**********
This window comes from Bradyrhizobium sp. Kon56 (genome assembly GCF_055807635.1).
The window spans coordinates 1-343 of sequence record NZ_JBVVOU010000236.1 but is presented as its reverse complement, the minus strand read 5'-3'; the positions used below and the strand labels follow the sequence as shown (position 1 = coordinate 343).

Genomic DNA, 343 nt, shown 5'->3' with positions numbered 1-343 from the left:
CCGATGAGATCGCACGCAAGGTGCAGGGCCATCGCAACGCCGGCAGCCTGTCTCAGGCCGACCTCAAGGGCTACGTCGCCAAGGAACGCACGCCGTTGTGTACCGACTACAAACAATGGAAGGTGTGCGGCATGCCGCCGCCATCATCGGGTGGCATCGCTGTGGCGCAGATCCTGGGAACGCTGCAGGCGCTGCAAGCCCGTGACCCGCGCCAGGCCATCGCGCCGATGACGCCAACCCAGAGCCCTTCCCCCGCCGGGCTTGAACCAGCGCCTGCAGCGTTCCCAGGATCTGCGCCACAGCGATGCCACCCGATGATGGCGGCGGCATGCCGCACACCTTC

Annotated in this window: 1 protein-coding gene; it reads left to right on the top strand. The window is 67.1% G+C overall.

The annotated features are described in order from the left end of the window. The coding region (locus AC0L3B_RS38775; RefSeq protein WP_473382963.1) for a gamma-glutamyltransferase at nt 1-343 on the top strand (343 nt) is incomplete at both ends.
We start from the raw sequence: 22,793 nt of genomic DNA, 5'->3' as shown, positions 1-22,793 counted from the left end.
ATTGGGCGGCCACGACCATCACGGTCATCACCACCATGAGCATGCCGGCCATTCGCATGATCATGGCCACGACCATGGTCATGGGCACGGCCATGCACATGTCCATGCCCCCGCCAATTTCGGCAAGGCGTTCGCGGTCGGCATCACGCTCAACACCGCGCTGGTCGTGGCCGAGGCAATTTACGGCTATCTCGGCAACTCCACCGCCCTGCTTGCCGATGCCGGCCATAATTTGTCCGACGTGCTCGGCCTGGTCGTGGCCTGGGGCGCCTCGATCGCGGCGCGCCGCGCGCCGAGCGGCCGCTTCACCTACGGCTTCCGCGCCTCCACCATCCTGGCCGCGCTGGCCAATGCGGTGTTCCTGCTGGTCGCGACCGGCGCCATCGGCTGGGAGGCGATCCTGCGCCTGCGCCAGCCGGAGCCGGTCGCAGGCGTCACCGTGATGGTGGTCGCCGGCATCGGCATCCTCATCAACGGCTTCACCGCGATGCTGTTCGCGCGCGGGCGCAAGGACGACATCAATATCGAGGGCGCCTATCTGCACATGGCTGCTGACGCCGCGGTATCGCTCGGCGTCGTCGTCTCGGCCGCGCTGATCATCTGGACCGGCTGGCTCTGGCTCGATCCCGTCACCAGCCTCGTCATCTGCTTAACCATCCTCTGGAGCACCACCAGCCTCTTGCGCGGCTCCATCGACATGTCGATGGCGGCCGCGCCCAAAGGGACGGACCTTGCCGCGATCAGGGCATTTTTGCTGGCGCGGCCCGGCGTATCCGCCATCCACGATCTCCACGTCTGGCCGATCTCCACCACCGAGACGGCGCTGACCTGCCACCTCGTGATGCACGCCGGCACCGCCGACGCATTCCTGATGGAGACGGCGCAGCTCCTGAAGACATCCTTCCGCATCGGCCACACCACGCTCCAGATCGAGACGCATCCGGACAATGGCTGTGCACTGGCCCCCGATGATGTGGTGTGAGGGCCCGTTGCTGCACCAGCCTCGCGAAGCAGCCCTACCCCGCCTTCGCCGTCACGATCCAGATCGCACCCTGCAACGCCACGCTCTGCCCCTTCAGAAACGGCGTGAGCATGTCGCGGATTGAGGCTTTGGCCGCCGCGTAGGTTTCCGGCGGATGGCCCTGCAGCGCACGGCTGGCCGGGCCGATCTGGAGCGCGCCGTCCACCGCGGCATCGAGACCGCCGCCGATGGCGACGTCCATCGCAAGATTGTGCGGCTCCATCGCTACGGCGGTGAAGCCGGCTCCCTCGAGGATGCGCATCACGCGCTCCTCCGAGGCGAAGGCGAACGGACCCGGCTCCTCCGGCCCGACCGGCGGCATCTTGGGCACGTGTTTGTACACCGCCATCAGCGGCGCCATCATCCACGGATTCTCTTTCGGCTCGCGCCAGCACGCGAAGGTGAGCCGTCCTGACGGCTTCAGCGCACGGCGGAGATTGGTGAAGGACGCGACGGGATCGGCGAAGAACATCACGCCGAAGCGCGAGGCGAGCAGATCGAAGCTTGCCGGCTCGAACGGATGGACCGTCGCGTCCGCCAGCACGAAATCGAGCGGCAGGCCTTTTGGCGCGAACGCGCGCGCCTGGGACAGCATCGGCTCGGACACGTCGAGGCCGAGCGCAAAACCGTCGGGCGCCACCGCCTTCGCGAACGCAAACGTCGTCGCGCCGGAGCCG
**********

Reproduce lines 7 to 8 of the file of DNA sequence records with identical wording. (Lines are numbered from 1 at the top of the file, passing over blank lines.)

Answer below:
We start from the raw sequence: 22,793 nt of genomic DNA, 5'->3' as shown, positions 1-22,793 counted from the left end.
ATTGGGCGGCCACGACCATCACGGTCATCACCACCATGAGCATGCCGGCCATTCGCATGATCATGGCCACGACCATGGTCATGGGCACGGCCATGCACATGTCCATGCCCCCGCCAATTTCGGCAAGGCGTTCGCGGTCGGCATCACGCTCAACACCGCGCTGGTCGTGGCCGAGGCAATTTACGGCTATCTCGGCAACTCCACCGCCCTGCTTGCCGATGCCGGCCATAATTTGTCCGACGTGCTCGGCCTGGTCGTGGCCTGGGGCGCCTCGATCGCGGCGCGCCGCGCGCCGAGCGGCCGCTTCACCTACGGCTTCCGCGCCTCCACCATCCTGGCCGCGCTGGCCAATGCGGTGTTCCTGCTGGTCGCGACCGGCGCCATCGGCTGGGAGGCGATCCTGCGCCTGCGCCAGCCGGAGCCGGTCGCAGGCGTCACCGTGATGGTGGTCGCCGGCATCGGCATCCTCATCAACGGCTTCACCGCGATGCTGTTCGCGCGCGGGCGCAAGGACGACATCAATATCGAGGGCGCCTATCTGCACATGGCTGCTGACGCCGCGGTATCGCTCGGCGTCGTCGTCTCGGCCGCGCTGATCATCTGGACCGGCTGGCTCTGGCTCGATCCCGTCACCAGCCTCGTCATCTGCTTAACCATCCTCTGGAGCACCACCAGCCTCTTGCGCGGCTCCATCGACATGTCGATGGCGGCCGCGCCCAAAGGGACGGACCTTGCCGCGATCAGGGCATTTTTGCTGGCGCGGCCCGGCGTATCCGCCATCCACGATCTCCACGTCTGGCCGATCTCCACCACCGAGACGGCGCTGACCTGCCACCTCGTGATGCACGCCGGCACCGCCGACGCATTCCTGATGGAGACGGCGCAGCTCCTGAAGACATCCTTCCGCATCGGCCACACCACGCTCCAGATCGAGACGCATCCGGACAATGGCTGTGCACTGGCCCCCGATGATGTGGTGTGAGGGCCCGTTGCTGCACCAGCCTCGCGAAGCAGCCCTACCCCGCCTTCGCCGTCACGATCCAGATCGCACCCTGCAACGCCACGCTCTGCCCCTTCAGAAACGGCGTGAGCATGTCGCGGATTGAGGCTTTGGCCGCCGCGTAGGTTTCCGGCGGATGGCCCTGCAGCGCACGGCTGGCCGGGCCGATCTGGAGCGCGCCGTCCACCGCGGCATCGAGACCGCCGCCGATGGCGACGTCCATCGCAAGATTGTGCGGCTCCATCGCTACGGCGGTGAAGCCGGCTCCCTCGAGGATGCGCATCACGCGCTCCTCCGAGGCGAAGGCGAACGGACCCGGCTCCTCCGGCCCGACCGGCGGCATCTTGGGCACGTGTTTGTACACCGCCATCAGCGGCGCCATCATCCACGGATTCTCTTTCGGCTCGCGCCAGCACGCGAAGGTGAGCCGTCCTGACGGCTTCAGCGCACGGCGGAGATTGGTGAAGGACGCGACGGGATCGGCGAAGAACATCACGCCGAAGCGCGAGGCGAGCAGATCGAAGCTTGCCGGCTCGAACGGATGGACCGTCGCGTCCGCCAGCACGAAATCGAGCGGCAGGCCTTTTGGCGCGAACGCGCGCGCCTGGGACAGCATCGGCTCGGACACGTCGAGGCCGAGCGCAAAACCGTCGGGCGCCACCGCCTTCGCGAACGCAAACGTCGTCGCGCCGGAGCCG